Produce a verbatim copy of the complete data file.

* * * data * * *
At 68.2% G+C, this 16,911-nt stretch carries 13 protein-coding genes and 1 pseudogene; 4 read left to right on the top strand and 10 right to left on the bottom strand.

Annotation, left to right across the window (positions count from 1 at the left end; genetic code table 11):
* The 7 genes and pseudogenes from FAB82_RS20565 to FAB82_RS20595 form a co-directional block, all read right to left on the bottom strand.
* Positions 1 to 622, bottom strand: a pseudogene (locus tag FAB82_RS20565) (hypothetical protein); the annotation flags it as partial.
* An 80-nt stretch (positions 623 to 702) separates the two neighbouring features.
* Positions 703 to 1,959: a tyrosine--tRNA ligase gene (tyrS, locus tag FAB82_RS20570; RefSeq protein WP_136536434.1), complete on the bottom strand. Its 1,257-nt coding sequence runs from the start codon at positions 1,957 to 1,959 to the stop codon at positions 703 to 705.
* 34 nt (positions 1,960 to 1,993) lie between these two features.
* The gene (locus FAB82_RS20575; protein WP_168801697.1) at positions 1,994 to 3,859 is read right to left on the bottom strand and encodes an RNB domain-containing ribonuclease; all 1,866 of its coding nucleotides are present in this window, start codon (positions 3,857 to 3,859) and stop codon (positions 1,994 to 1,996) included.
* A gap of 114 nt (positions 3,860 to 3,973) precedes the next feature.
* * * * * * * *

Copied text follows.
At 68.2% G+C, this 16,911-nt stretch carries 13 protein-coding genes and 1 pseudogene; 4 read left to right on the top strand and 10 right to left on the bottom strand.

Annotation, left to right across the window (positions count from 1 at the left end; genetic code table 11):
* The 7 genes and pseudogenes from FAB82_RS20565 to FAB82_RS20595 form a co-directional block, all read right to left on the bottom strand.
* Positions 1 to 622, bottom strand: a pseudogene (locus tag FAB82_RS20565) (hypothetical protein); the annotation flags it as partial.
* An 80-nt stretch (positions 623 to 702) separates the two neighbouring features.
* Positions 703 to 1,959: a tyrosine--tRNA ligase gene (tyrS, locus tag FAB82_RS20570; RefSeq protein WP_136536434.1), complete on the bottom strand. Its 1,257-nt coding sequence runs from the start codon at positions 1,957 to 1,959 to the stop codon at positions 703 to 705.
* 34 nt (positions 1,960 to 1,993) lie between these two features.
* The gene (locus FAB82_RS20575; protein WP_168801697.1) at positions 1,994 to 3,859 is read right to left on the bottom strand and encodes an RNB domain-containing ribonuclease; all 1,866 of its coding nucleotides are present in this window, start codon (positions 3,857 to 3,859) and stop codon (positions 1,994 to 1,996) included.
* A gap of 114 nt (positions 3,860 to 3,973) precedes the next feature.